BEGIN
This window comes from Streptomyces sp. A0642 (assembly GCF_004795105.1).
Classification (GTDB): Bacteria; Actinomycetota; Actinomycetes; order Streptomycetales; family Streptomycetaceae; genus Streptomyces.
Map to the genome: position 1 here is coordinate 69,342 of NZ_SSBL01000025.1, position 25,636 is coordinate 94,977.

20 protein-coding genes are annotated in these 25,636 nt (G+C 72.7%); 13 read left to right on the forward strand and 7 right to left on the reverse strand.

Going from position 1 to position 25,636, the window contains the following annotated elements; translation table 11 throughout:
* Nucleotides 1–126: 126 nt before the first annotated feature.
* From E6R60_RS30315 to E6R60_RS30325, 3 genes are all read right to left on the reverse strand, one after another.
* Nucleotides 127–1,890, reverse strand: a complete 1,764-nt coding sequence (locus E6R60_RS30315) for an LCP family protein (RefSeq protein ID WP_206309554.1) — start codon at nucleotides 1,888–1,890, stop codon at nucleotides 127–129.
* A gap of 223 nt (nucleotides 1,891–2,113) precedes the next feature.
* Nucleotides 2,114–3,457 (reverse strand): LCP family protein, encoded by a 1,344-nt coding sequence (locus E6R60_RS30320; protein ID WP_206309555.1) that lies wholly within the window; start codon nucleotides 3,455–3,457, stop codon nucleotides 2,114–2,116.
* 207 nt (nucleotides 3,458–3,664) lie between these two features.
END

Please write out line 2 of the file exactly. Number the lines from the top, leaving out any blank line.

Classification (GTDB): Bacteria; Actinomycetota; Actinomycetes; order Streptomycetales; family Streptomycetaceae; genus Streptomyces.